Criminology at Keele is welcoming five new faces in teaching and research at the start of the new academic year. We are delighted to be joined by three new PhD students, a research assistant and a new member of teaching staff to add to both our research and teaching capability.
Stephanie Alger, a former Masters student at Keele, joins us as a PhD student. Steph holds a linked ESRC studentship called Inverting Assumptions about Domestic Abuse.
Emma Murray also joins us to begin her PhD. Emma comes to us from Liverpool John Moores University where she graduated with a First Class degree in 2009 and has since gone on to study for her Masters in Criminal Justice, also at John Moores. Emma will be researching the topic of Returning Soldiers and their Involvement in Crime. The title of Emma’s Ph.D is ‘Out of the Killing Zone and into the Fire? An analysis of the journey from ‘soldier’ to ‘citizen’ as armed service personnel resettle into British society post combat’ and is based on extensive pilot work in the form of an ethnographic case study of a group of Royal Marine Commandos, focusing on their self-reported racism and violence post deployment. The overarching aim of the project is to provide an empirically rich study that explores the effects of combat on returning soldier’s involvement in crime and attitudes to diversity, and to situate this within approaches sensitive to the experiences they have had and the challenges of resettlement they face.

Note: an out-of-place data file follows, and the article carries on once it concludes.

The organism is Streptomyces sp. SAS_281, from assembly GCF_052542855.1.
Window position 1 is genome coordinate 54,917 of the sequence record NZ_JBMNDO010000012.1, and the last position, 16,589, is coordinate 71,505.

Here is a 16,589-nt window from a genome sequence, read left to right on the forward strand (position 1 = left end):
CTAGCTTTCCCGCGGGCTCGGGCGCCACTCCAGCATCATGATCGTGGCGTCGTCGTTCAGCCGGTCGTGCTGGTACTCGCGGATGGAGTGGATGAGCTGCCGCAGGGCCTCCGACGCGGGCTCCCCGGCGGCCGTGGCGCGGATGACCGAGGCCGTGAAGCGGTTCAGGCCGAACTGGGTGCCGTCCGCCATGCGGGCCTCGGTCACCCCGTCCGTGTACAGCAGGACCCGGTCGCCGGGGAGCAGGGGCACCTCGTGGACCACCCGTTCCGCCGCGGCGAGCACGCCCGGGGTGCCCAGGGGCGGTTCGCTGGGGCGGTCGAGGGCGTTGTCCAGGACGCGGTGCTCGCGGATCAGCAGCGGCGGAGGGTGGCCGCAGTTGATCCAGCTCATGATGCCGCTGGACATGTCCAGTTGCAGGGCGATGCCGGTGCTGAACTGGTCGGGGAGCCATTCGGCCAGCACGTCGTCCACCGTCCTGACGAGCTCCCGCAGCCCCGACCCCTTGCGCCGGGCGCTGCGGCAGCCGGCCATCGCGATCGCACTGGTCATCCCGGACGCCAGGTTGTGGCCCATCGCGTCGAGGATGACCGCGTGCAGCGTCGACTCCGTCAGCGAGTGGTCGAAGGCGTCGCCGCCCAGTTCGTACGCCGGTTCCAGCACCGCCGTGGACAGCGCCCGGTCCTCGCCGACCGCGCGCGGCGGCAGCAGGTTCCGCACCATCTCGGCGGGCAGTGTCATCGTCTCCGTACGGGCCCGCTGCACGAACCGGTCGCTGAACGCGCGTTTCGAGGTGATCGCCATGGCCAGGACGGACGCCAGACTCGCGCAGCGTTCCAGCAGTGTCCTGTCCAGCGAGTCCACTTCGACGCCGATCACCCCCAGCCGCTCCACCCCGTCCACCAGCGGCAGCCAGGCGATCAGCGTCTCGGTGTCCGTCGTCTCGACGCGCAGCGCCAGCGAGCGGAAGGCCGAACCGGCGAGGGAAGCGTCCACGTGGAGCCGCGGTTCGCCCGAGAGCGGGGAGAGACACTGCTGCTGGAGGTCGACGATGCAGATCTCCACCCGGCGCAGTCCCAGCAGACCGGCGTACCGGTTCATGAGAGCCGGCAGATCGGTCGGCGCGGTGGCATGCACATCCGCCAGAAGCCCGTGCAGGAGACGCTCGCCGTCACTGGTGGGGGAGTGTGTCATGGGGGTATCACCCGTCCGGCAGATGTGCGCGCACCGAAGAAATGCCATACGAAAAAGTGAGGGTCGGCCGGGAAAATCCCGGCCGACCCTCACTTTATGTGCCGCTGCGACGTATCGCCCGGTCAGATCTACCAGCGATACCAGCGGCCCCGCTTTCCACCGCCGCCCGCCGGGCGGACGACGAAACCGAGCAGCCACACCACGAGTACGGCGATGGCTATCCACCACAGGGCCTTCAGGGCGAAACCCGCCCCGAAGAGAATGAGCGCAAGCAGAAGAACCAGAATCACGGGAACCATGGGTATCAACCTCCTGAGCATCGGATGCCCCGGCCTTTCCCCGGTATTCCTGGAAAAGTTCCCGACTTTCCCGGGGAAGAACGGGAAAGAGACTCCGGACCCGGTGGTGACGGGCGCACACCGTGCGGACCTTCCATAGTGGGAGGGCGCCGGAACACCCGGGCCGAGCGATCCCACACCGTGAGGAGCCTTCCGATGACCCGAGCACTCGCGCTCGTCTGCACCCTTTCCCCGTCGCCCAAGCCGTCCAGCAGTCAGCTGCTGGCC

Ian Mahoney, a recent graduate of the MRes in Social Science Research Methods in Social Relations at Keele, and also a Keele BA graduate, rejoins us to begin his PhD. Ian won one of the ESRC Criminology Quota Awards to carry out research into the link between crime and unemployment with the current working title of:
'Unemployment and Criminality in Stoke on Trent: The impact of unemployment upon criminality in an area of high skill and employment deprivation.'
Mary Louise Corr also joins us as a Research Associate on the ESRC Boys to Men project looking at what can be done to reduce young people's involvement in domestic abuse. The main aim of the research is to produce an answer to the question as to why some young men grow up to be perpetrators of domestic abuse - and to learn more about how we can prevent them from becoming reliant on a range of violent, controlling and threatening behaviours. The research involves administration of an attitudinal scale, self-report questionnaire, focus groups, and in-depth biographical interviews with young people. Mary Louise joins us from The Children's Research Centre Trinity College Dublin project.
Finally, we are also welcoming back Clare Jones, a recent PhD student in Criminology at Keele, who rejoins us in the capacity of Teaching Fellow. Clare will be contributing to the undergraduate Criminology programme at all three levels, as well as on the new Masters in Criminology and Criminal Justice and the MA Ethics of Policing and Criminal Justice. Clare's PhD explored the recent wave of migration of Polish nationals to a small working class town in Cheshire, and questioned whether immigration is inevitably disruptive for neighbourhoods increasing crime, conflict, and insecurity amongst “established” and “newcomer”
groups. Clare said “I am delighted to be joining the criminology team again at Keele, where I first became passionate about criminology when completing my undergraduate degree here in 2005. After continuing to study criminology at Keele for the following 5 years, I am now looking forward to contributing to the programme.”